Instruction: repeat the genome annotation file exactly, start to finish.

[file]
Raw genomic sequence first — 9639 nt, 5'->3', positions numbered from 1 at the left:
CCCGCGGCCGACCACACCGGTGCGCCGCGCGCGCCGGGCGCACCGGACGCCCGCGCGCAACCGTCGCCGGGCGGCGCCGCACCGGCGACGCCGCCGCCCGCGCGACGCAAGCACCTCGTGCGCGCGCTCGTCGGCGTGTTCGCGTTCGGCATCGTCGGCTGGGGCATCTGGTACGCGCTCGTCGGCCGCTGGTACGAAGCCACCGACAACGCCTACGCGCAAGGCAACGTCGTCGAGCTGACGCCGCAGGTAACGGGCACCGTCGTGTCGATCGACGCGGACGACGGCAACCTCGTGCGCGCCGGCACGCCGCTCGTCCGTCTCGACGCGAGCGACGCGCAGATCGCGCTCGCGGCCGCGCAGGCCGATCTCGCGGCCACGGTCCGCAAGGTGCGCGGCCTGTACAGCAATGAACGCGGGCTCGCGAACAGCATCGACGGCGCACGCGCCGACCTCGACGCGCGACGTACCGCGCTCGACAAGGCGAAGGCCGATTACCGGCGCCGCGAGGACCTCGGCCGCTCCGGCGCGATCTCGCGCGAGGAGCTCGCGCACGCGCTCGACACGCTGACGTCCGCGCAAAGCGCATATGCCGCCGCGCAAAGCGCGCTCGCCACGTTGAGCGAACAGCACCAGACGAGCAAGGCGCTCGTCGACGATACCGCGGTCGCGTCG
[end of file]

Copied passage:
Raw genomic sequence first — 9639 nt, 5'->3', positions numbered from 1 at the left:
CCCGCGGCCGACCACACCGGTGCGCCGCGCGCGCCGGGCGCACCGGACGCCCGCGCGCAACCGTCGCCGGGCGGCGCCGCACCGGCGACGCCGCCGCCCGCGCGACGCAAGCACCTCGTGCGCGCGCTCGTCGGCGTGTTCGCGTTCGGCATCGTCGGCTGGGGCATCTGGTACGCGCTCGTCGGCCGCTGGTACGAAGCCACCGACAACGCCTACGCGCAAGGCAACGTCGTCGAGCTGACGCCGCAGGTAACGGGCACCGTCGTGTCGATCGACGCGGACGACGGCAACCTCGTGCGCGCCGGCACGCCGCTCGTCCGTCTCGACGCGAGCGACGCGCAGATCGCGCTCGCGGCCGCGCAGGCCGATCTCGCGGCCACGGTCCGCAAGGTGCGCGGCCTGTACAGCAATGAACGCGGGCTCGCGAACAGCATCGACGGCGCACGCGCCGACCTCGACGCGCGACGTACCGCGCTCGACAAGGCGAAGGCCGATTACCGGCGCCGCGAGGACCTCGGCCGCTCCGGCGCGATCTCGCGCGAGGAGCTCGCGCACGCGCTCGACACGCTGACGTCCGCGCAAAGCGCATATGCCGCCGCGCAAAGCGCGCTCGCCACGTTGAGCGAACAGCACCAGACGAGCAAGGCGCTCGTCGACGATACCGCGGTCGCGTCG